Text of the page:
Trolley Route 47
June 1969
1940 PCC 2067 rolls southbound on 5th St. near Somerville Avenue in Olney. Joe Lance captured this view, from the vantage point of a railroad overpass in June, 1969.

Last Days of the 47 Trolley

After the late 1950s takeover by GM and National City Lines -- with its wholesale conversion of most of Philadelphia's trolley system to diesel buses -- twelve trolley routes remained in the city, served by a large fleet of PCC cars.

Three of the twelve surviving lines were long, north-south lines that ran through center city on separate one-way streets, east of Broad Street. Route 50 occupied 4th and 5th Streets, Route 23 ran on 11th and 12th, and Route 47 operated on 8th and 9th Streets.

Route 47 started on Wolf Street in South Philadelphia, ran north on 9th past the crowded sidewalk stalls of the Italian Market, through Center City and North Philadelphia, ending at 5th St. and Godfrey Avenue in the Olney section of the city.

In July 1967, construction of the PATCO high-speed line under 8th Street in Center City forced PTC to substitute diesel buses on the southern portion of the Route 47. PCC cars continued to serve the line from Spring Garden Street, north.

After two years, however, rather than replace the rail, the new transit authority, SEPTA, withdrew streetcars from the entire Route 47. On June 15, 1969, 1942 PCC 2653 was the last trolley to run on Route 47, and the line became just another bus route.

More, in-depth information about the factors that went into SEPTA's decision to replace the Route 47 with diesel buses, can be found in these two articles that appeared on the Yahoo discussion group Phillytraction: Route 47, Chapter 1 and Route 47, Chapter 2 These articles are also reprinted below (scroll to bottom of this page).

Below, are two schedules, from that interim period when Route 47 was split north and south, between streetcars and buses. Thanks to Bill Robb, for scans of the schedules.

Dave Horwitz has this to say about the reasons for the demise of Route 47:

"The 1967 conversion really was necessary because a new terminal for the Broad - Ridge Spur, physically separated from the coming Lindenwold line, had to be built. Just go down there now and look at the present configuration and you can see the construction work that was necessarily involved. This required the closing and excavating of 8th St. from just north of Filbert to Market St. for some time. All this occurred under the aegis of PTC.

"The 1969 abandonment though of the rest of the 47 was NOT due to a car shortage. Ample cars existed to 'meet the line' even though Luzerne maintenance had grown slovenly, and the barn was again dominated by air cars that had had no major mechanical work since before NCL in many cases, so that serious physical work, mini rehabs if you will, would have been necessary to restore the 47 completely back to rail when 8th St. construction was finished in 1969.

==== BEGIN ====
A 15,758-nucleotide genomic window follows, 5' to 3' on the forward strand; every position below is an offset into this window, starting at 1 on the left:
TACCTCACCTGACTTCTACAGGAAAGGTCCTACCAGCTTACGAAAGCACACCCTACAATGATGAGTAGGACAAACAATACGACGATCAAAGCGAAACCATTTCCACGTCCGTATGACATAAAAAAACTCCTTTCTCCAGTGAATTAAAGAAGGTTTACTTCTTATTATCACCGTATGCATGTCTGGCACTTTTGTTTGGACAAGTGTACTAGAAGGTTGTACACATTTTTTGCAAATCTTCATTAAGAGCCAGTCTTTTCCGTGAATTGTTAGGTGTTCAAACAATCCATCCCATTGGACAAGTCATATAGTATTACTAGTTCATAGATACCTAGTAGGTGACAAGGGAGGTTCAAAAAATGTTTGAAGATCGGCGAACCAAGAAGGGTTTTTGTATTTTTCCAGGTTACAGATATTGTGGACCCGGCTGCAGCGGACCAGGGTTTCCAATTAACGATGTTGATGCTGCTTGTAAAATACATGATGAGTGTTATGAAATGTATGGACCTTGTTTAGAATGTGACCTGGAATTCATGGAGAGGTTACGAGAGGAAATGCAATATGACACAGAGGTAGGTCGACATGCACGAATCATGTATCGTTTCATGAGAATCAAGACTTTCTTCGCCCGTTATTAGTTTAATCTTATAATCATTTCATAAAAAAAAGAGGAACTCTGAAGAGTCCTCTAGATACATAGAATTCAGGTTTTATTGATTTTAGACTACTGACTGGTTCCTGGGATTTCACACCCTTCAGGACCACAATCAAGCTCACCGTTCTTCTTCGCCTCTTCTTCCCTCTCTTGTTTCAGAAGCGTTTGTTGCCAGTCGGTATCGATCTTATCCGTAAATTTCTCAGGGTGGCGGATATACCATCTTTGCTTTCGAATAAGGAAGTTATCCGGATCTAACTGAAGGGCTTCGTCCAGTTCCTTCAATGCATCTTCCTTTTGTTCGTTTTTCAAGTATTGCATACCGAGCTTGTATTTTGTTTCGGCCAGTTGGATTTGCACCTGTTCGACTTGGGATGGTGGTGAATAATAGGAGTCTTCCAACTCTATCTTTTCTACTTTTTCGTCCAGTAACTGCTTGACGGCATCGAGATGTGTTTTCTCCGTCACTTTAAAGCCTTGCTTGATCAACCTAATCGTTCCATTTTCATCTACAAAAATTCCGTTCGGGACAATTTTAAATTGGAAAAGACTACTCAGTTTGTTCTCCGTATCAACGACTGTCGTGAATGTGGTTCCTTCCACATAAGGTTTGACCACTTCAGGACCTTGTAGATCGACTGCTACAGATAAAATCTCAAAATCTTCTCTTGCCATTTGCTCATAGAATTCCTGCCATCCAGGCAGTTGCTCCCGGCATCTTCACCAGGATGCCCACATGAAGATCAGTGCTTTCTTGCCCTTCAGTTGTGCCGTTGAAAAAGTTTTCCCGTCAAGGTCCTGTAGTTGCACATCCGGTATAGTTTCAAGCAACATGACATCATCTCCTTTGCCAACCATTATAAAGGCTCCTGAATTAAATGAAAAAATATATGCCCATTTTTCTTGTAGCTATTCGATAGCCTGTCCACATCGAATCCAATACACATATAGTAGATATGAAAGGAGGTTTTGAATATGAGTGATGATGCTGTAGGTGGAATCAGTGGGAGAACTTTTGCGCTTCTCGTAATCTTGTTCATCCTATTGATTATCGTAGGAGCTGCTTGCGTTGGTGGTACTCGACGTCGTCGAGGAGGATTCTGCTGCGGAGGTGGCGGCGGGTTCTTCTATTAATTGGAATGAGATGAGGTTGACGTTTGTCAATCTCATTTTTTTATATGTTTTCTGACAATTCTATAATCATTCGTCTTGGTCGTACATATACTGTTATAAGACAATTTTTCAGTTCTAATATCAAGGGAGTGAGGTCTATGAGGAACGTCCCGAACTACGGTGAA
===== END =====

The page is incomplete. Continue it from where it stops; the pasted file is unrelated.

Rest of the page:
"What was not even mentioned at the time was that major track renewal was needed on the 47 and by then though it was SEPTA, it was (is?) still the NCL/PTC mindset. You know the mindset well. But anyone here who remembers riding the 47 remembers 7th St. between Spring Garden and Susquehanna, 8th St. between Gtn. Av. and Allegheny Av. as just two examples of track that was just shot. There were many other pieces south of Spring Garden on 8th & 9th Sts. in need of renewal too.

"Looming in the near future was also a necessary permanent rerouting of the 47 even if full rail service was restored. 9th St. at Vine was already marked to be wiped out to build the Vine Expressway. Yes of course there was an easy way to keep the line running with the installation/resurrection of 1000' of rail going west on Arch from 9th to 11th, then up 11th to Spring Garden, returning to its' route via Spring Garden. But we're back to that mindset again.

"There were hearings; it was all quite above board, unlike the 'temporary' nonsense that they used so often so successfully in abandoning other routes. Sad to say, but this ain't SF. There was no opposition to the conversion; in fact, the extension of the line from Wolf St. to Oregon Av. was initially viewed with enthusiasm. To cite one reason alone, Wolf St. was one way east except for the one block from 8th to 9th where the 47 went west. Even in 1969, this would create a block of parking and in south philly, that's never a bad thing. Notice that even today, charters or holiday trolleys do not attempt to go south of Snyder on the 23 because of the parking. This has to be the only city in the world where illegal parking trumps public transit operation! But I digress..."

... and about the last runs on Route 47:

"From 8 & Spring Garden south, July 9, 1967 with car 2132 performing the dubious honors.

"For the northern section, the finale was Sunday, June 15, 1969 with car 2653 (another car change close to the end here too, as 2553 died) and operated by R. D. Vible. Quite surprisingly, The Cox route book has a wrong date on this conversion. I rode both with Mr. Vible and any of you who know R. D. Vible know that he kept a daily journal listing every car he ever operated and anything special about that day's work."

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